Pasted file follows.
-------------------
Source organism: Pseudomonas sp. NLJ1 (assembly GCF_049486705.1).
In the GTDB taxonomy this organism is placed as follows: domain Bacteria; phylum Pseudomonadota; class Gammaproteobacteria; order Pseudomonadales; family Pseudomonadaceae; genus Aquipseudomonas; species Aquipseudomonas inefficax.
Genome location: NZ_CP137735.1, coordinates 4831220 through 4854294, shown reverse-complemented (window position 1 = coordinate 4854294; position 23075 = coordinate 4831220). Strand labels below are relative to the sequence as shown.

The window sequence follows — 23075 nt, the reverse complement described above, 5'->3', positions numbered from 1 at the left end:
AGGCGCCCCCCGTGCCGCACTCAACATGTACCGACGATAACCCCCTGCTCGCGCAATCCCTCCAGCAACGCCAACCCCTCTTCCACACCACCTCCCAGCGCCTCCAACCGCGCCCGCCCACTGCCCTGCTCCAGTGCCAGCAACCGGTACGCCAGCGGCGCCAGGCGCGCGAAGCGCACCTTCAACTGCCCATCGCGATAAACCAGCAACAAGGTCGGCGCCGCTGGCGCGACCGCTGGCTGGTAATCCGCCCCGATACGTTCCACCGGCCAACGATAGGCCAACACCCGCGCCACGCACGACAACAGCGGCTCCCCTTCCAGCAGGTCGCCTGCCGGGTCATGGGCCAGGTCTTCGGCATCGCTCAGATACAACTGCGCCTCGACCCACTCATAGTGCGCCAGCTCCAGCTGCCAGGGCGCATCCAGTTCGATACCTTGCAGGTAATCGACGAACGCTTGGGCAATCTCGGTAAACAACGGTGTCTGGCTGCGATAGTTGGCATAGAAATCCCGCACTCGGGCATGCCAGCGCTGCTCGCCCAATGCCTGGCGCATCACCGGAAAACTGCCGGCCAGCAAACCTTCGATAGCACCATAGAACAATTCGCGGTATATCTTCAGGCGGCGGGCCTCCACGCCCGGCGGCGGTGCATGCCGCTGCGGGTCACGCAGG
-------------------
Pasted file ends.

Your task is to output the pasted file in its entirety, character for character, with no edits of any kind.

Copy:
Source organism: Pseudomonas sp. NLJ1 (assembly GCF_049486705.1).
In the GTDB taxonomy this organism is placed as follows: domain Bacteria; phylum Pseudomonadota; class Gammaproteobacteria; order Pseudomonadales; family Pseudomonadaceae; genus Aquipseudomonas; species Aquipseudomonas inefficax.
Genome location: NZ_CP137735.1, coordinates 4831220 through 4854294, shown reverse-complemented (window position 1 = coordinate 4854294; position 23075 = coordinate 4831220). Strand labels below are relative to the sequence as shown.

The window sequence follows — 23075 nt, the reverse complement described above, 5'->3', positions numbered from 1 at the left end:
AGGCGCCCCCCGTGCCGCACTCAACATGTACCGACGATAACCCCCTGCTCGCGCAATCCCTCCAGCAACGCCAACCCCTCTTCCACACCACCTCCCAGCGCCTCCAACCGCGCCCGCCCACTGCCCTGCTCCAGTGCCAGCAACCGGTACGCCAGCGGCGCCAGGCGCGCGAAGCGCACCTTCAACTGCCCATCGCGATAAACCAGCAACAAGGTCGGCGCCGCTGGCGCGACCGCTGGCTGGTAATCCGCCCCGATACGTTCCACCGGCCAACGATAGGCCAACACCCGCGCCACGCACGACAACAGCGGCTCCCCTTCCAGCAGGTCGCCTGCCGGGTCATGGGCCAGGTCTTCGGCATCGCTCAGATACAACTGCGCCTCGACCCACTCATAGTGCGCCAGCTCCAGCTGCCAGGGCGCATCCAGTTCGATACCTTGCAGGTAATCGACGAACGCTTGGGCAATCTCGGTAAACAACGGTGTCTGGCTGCGATAGTTGGCATAGAAATCCCGCACTCGGGCATGCCAGCGCTGCTCGCCCAATGCCTGGCGCATCACCGGAAAACTGCCGGCCAGCAAACCTTCGATAGCACCATAGAACAATTCGCGGTATATCTTCAGGCGGCGGGCCTCCACGCCCGGCGGCGGTGCATGCCGCTGCGGGTCACGCAGG